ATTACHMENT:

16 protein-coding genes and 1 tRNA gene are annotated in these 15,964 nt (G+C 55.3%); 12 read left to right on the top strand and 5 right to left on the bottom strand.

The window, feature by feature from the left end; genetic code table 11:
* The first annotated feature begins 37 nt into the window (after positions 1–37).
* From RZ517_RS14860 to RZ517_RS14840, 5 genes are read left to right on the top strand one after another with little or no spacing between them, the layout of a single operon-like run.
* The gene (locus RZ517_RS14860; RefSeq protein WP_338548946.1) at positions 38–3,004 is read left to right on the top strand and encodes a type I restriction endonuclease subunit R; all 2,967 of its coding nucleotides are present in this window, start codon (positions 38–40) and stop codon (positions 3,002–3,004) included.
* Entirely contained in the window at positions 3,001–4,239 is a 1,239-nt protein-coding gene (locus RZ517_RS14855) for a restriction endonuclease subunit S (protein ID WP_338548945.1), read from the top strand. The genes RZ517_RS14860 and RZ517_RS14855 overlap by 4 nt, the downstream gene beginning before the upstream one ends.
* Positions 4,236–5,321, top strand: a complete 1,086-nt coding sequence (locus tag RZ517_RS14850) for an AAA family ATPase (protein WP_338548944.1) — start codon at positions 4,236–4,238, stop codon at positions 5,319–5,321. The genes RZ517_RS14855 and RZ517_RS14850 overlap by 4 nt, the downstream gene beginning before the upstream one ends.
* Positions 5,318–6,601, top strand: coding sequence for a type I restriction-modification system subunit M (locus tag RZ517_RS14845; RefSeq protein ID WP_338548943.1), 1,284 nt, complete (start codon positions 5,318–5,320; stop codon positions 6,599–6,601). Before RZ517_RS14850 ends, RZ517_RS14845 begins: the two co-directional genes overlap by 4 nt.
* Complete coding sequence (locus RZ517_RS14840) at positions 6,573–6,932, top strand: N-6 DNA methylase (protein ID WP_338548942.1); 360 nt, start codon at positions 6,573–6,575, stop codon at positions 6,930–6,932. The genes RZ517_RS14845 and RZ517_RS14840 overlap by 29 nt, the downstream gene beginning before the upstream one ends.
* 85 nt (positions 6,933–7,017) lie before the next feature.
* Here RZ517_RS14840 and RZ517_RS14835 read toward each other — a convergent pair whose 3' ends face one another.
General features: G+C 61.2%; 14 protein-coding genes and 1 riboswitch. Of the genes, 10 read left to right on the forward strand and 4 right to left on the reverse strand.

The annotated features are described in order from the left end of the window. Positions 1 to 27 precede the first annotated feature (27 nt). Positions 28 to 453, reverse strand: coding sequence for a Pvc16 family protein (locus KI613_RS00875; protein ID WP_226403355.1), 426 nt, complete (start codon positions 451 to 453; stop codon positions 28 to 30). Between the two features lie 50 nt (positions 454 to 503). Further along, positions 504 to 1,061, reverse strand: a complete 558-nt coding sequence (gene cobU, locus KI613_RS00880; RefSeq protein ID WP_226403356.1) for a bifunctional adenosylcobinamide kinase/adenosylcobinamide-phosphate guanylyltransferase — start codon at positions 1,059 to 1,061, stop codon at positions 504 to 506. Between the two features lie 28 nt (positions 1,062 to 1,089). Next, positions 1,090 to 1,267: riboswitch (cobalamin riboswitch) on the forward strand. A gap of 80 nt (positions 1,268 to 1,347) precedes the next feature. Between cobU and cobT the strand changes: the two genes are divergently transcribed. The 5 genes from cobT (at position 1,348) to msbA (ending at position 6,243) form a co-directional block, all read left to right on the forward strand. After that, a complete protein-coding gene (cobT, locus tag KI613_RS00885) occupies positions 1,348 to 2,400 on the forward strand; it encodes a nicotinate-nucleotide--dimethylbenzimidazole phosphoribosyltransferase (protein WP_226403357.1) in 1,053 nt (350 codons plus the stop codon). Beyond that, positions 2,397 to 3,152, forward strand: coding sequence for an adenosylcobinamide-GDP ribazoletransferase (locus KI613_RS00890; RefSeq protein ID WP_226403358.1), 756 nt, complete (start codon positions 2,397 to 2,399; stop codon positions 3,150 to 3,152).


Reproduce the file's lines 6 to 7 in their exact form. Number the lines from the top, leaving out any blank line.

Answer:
* Entirely contained in the window at positions 3,001–4,239 is a 1,239-nt protein-coding gene (locus RZ517_RS14855) for a restriction endonuclease subunit S (protein ID WP_338548945.1), read from the top strand. The genes RZ517_RS14860 and RZ517_RS14855 overlap by 4 nt, the downstream gene beginning before the upstream one ends.
* Positions 4,236–5,321, top strand: a complete 1,086-nt coding sequence (locus tag RZ517_RS14850) for an AAA family ATPase (protein WP_338548944.1) — start codon at positions 4,236–4,238, stop codon at positions 5,319–5,321. The genes RZ517_RS14855 and RZ517_RS14850 overlap by 4 nt, the downstream gene beginning before the upstream one ends.